Should I do an internship?

As the recession bites, employers are becoming less and less willing to take a chance on inexperienced jobseekers. This has led to a Catch 22 situation for young people. It’s impossible to get a job without experience, and it’s impossible to get experience without having got a job. Internships exist to fill the gap. But...

Last year, 33% of all graduate jobs went to people who had already interned with their future employer. Good internships give applicants a chance to find out what their chosen industry is like, and more importantly, let them get a foot in the door. They give employers the chance to find out whether the interns they’ve picked are worth hiring on a more permanent basis. In many industries they are essential, with it being near impossible to find a graduate job without one.

Unscrupulous employers are taking advantage of the high number of young people looking for work and are exploiting jobseekers by refusing to pay interns for the work that they do. This is unfair, excludes people who can’t afford to work for free, and may often be illegal.

Where employers think so little of their interns that they refuse to pay them the minimum wage, they fundamentally devalue the experience for all concerned. Instead of investing energy and time training and developing the intern’s potential, when pay isn’t offered, employers often adopt an unhelpful ‘easy come, easy go’ attitude. “There were five other unpaid interns in the office with me” says Faye, who worked for an events company for free. “Management just told us to sort the post and answer the phones and didn’t really care about whether we were learning anything”.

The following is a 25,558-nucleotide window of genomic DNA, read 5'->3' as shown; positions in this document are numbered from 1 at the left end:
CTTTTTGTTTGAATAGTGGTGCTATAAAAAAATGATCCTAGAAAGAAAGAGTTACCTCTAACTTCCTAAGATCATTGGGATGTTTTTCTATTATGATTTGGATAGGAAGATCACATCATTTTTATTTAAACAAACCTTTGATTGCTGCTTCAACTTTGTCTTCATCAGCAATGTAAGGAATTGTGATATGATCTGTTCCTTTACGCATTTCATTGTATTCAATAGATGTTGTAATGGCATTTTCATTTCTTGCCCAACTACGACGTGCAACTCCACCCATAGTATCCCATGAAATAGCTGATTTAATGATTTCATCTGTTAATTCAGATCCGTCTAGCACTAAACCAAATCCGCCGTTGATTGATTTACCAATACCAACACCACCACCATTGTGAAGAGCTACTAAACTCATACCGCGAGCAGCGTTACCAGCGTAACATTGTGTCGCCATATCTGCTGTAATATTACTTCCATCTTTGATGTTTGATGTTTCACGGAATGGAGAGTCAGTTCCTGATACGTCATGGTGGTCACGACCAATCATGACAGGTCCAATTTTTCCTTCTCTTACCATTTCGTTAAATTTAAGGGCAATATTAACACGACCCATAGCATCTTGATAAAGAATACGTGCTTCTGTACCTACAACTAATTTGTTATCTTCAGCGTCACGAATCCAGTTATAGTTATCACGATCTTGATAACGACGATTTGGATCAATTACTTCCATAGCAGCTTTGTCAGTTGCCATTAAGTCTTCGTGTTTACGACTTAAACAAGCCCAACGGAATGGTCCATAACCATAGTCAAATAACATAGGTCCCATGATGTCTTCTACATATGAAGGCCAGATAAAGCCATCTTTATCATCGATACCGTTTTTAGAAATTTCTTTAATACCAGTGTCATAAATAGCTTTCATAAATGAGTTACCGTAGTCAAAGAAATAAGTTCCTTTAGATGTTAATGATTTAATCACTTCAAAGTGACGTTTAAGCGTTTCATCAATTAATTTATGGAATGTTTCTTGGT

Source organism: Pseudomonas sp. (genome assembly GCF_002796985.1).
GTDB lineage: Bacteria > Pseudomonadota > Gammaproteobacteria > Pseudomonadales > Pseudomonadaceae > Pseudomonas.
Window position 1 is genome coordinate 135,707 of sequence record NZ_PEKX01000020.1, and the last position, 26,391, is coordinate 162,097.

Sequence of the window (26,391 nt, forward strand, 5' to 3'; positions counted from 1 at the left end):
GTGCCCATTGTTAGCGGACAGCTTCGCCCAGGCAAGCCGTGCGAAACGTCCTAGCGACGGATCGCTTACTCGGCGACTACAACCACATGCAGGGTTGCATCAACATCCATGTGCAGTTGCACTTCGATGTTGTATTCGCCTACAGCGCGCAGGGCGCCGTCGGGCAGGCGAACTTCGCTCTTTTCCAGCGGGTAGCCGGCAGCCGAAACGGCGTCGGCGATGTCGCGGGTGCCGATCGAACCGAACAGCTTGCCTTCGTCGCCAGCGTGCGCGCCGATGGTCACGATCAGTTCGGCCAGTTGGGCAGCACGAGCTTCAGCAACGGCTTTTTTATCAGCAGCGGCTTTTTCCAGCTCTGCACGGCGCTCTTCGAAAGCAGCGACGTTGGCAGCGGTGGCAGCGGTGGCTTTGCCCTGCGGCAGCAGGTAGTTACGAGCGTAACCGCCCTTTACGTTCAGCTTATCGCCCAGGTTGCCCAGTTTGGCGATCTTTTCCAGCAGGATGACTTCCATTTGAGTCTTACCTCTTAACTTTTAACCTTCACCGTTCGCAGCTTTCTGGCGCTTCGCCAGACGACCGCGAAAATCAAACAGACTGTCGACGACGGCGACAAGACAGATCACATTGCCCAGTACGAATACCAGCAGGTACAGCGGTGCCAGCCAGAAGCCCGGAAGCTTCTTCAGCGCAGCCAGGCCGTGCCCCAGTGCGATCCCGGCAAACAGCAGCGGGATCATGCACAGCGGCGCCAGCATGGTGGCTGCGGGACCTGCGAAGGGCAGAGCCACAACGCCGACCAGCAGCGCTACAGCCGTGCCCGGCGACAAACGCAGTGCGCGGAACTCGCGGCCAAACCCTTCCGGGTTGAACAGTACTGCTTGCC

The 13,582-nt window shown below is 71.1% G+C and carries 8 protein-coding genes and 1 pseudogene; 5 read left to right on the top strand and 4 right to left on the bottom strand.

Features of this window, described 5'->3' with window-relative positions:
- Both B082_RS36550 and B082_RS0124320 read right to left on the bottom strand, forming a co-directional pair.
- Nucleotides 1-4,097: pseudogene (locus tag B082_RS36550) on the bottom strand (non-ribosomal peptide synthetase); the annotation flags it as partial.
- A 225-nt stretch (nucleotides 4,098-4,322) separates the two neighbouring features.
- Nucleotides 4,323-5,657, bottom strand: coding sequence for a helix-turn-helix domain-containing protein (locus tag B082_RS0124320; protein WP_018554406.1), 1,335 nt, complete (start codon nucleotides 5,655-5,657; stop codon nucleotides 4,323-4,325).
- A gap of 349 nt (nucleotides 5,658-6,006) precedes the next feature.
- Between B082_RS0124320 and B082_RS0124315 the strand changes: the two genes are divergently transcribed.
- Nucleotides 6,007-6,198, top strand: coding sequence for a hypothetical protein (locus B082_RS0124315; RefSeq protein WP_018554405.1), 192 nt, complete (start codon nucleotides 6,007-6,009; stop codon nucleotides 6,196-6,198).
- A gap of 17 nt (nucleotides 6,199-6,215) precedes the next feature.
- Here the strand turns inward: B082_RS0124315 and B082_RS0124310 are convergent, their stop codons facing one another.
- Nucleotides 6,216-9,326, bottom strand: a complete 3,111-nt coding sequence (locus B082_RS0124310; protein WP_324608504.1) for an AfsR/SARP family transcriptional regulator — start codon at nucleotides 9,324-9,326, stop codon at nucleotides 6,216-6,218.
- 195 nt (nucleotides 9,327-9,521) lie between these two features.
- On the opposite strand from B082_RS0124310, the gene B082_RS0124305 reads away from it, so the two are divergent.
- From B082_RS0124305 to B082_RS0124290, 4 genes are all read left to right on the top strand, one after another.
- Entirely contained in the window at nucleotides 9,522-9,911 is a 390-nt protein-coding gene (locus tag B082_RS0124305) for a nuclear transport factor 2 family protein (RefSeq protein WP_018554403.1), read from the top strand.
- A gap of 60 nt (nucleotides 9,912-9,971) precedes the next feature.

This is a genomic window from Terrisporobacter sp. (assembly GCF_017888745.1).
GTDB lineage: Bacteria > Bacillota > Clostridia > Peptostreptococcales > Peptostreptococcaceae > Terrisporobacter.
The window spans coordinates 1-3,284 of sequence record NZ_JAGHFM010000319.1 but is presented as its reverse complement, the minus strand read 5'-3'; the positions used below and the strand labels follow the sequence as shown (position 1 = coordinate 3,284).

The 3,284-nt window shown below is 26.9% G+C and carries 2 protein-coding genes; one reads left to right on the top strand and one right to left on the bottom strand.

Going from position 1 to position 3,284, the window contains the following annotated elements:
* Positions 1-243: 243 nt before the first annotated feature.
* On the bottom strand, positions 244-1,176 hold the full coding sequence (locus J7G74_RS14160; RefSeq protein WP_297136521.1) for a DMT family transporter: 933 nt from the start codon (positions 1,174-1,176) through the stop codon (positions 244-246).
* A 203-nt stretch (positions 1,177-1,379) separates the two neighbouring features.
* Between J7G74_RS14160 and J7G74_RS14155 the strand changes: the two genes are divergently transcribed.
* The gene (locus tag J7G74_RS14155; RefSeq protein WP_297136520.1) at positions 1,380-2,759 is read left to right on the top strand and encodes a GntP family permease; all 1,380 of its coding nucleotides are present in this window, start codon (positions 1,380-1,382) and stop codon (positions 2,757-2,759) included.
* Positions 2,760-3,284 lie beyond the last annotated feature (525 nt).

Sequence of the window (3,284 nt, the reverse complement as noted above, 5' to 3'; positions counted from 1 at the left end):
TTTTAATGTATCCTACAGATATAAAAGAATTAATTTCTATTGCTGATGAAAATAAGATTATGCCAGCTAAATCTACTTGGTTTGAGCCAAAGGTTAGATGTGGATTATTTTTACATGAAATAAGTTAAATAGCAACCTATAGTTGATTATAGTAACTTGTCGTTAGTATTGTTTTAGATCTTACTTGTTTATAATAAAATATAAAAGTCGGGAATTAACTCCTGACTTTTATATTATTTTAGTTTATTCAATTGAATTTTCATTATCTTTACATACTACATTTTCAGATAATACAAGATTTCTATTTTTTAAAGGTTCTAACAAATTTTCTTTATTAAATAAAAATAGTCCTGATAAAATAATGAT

Even worse, because the majority of internships are based in London, many young people who want to get on the career ladder are left out because they can’t afford to work for free. The cost of a three month internship could easily reach £3,000, money that many simply don’t have.

Internships are great, but exploitation isn’t. If you want to want to make sure that you are getting a good experience, but aren’t being ripped off, there are some easy steps that you can take. Firstly, search for internships that pay at least the national minimum wage (£6.08 per hour). If your employer is paying properly, they are much more likely to take your development and experience seriously. Secondly, if you see an unpaid internship that you’d like to do, write to the employer and explain why you want to work for them but why you can’t afford to work for free. When confronted by the facts they may well agree and admire your initiative